[0012] Another example of an assay format that can be used in the invention involves the use of a chromatography medium, such as a paper strip, that contains surface bound endotoxin, or, preferably a mixture of endotoxins (see below), at or near one end. This end of the strip is contacted with a diluted sample from a patient, and it is determined whether a complex forms between the endotoxin and any antibodies in the sample by chromatography. If a sufficient level of anti-endotoxin core antibodies is detected in the sample, the patient is in a low risk group for endotoxin-related complications, and treatment with an anti-endotoxin compound may not be needed. However, if such antibodies are not detected in the patient sample, but are detected in a control sample, run in parallel, the patient may be at risk of endotoxin-related complications, and treatment with an anti-endotoxin compound may be advisable.

[0013] Yet another example of a test format that can be used in the invention is an enzyme-linked immunosorbent assay (ELISA), which can be used to detect anti-endotoxin core antibodies levels in a patient sample, such as whole blood or serum (Bennett-Guerrero et al., JAMA 277(8):646-650, 1997; Hamilton-Davies et al., Chest 112(5):1189-1196, 1997; Barclay, “Endogenous Endotoxin-Core Antibody (EndoCAb) as a Marker of Endotoxin Exposure: A Review,” In Levin et al., eds., “Bacterial Endotoxins: Lipopolysaccharides From Genes to Therapy,” New York, N.Y., Wiley-Liss, 263-272, 1995; Barclay et al., Infect. Immun. 55:2706-2714, 1987; DiaPharma EndoCAb kit, DiaPharma Group, Inc., West Chester, Ohio). In such an assay, for example, equimolar amounts of incomplete-core rough mutant lipopolysaccharide from each of four species of gram-negative bacteria (Escherichia coli, Pseudomonas aeruginosa, Klebsiella aerogenes, and Salmonella typhimurium) are complexed with polymyxin B, mixed in a cocktail in carbonate-bicarbonate buffer (pH 9.6), and the cocktail is coated on 96-well polystyrene microplates. IgG and IgM anti-endotoxin core antibody concentrations are determined with alkaline phosphatase-conjugated antibodies specific for human gammaglobulin (Zymed Laboratories, Cambridge BioScience, Cambridge, United Kingdom). Test sera, which can be diluted, for example, 1:200, are compared in an ELISA to a reference serum calibrated in anti-endotoxin core antibody median units (MU), where 100 is the median value for IgG or IgM of 1000 healthy adults that are, for example, in a particular locality. Serum can be tested for total IgG and IgM concentrations by laser nephelometry (Whicher et al., Ann. Clin. Biochem. 15:77-85,1978).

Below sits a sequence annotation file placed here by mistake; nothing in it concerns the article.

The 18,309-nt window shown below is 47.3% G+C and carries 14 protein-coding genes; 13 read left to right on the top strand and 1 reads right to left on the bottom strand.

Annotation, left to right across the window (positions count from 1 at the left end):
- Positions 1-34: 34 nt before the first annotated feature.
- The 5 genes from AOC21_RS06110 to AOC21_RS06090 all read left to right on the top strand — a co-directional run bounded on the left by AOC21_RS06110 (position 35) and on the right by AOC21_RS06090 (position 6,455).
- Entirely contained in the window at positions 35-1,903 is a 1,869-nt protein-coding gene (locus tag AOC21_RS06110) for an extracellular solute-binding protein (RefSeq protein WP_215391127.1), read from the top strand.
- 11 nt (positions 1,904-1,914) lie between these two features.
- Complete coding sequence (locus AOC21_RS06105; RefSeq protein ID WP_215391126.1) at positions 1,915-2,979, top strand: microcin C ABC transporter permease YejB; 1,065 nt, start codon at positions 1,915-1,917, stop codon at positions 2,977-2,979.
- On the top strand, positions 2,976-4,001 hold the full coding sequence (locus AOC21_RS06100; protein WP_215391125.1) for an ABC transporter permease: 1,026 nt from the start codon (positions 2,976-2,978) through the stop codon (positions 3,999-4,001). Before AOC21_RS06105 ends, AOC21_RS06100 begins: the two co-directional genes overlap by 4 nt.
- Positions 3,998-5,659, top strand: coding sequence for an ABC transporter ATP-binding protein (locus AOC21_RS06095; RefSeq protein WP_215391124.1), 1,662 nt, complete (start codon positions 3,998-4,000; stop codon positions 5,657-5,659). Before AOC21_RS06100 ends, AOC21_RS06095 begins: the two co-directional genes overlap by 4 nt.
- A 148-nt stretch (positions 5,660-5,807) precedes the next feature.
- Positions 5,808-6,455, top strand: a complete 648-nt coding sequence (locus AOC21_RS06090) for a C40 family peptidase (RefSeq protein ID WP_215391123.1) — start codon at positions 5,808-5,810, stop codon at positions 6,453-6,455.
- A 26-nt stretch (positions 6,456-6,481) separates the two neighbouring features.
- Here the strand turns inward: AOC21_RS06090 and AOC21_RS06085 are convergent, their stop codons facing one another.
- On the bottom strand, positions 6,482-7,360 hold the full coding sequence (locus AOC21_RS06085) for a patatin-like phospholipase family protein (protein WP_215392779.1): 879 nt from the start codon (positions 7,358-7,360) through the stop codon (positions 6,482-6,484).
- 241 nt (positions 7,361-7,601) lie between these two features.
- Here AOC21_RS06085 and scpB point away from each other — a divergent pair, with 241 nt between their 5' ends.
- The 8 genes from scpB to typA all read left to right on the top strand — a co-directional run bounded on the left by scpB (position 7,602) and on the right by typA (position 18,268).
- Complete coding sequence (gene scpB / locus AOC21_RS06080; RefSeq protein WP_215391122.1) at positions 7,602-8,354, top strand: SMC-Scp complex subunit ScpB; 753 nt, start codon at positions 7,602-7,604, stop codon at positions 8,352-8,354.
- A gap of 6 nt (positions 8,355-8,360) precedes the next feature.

[0014] The invention also includes kits that can be used to conduct any of the methods described above. Such kits can include, for example, strips of adherent medium to which endotoxin is bound, chromatography strips including endotoxin, or polystyrene plates with endotoxin bound to the plates. Preferably, the kits also include a control anti-endotoxin core antibody sample, having levels of anti-endotoxin core antibodies that are similar to those in an unaffected individual. The kits also can include instructions that state what levels of anti-endotoxin core antibodies (e.g., a level below 250, 100, 90, 80, 70, 60, 50, 40, 30, or 20 MU/ml) indicate that a patient could benefit from treatment with an anti-endotoxin compound.

[0015] Anti-endotoxin compounds that can be used to treat a patient identified as in need of such treatment, according to the invention, include, for example, Compound 1287 (SGEA) (U.S. Pat. No. 5,935,938) and Compound B531 (U.S. Pat. No. 5,530,113), as well as other compounds described in these patents and the following U.S. patents: U.S. Pat. No. 5,612,476, U.S. Pat. No. 5,756,718, U.S. Pat. No. 5,843,918, U.S. Pat. No. 5,750664, and U.S. Pat. No. 5,681,824. For example, the anti-endotoxin compound can have the formula: 1embedded image

[0016] where R1 is selected from the group consisting of: 2embedded image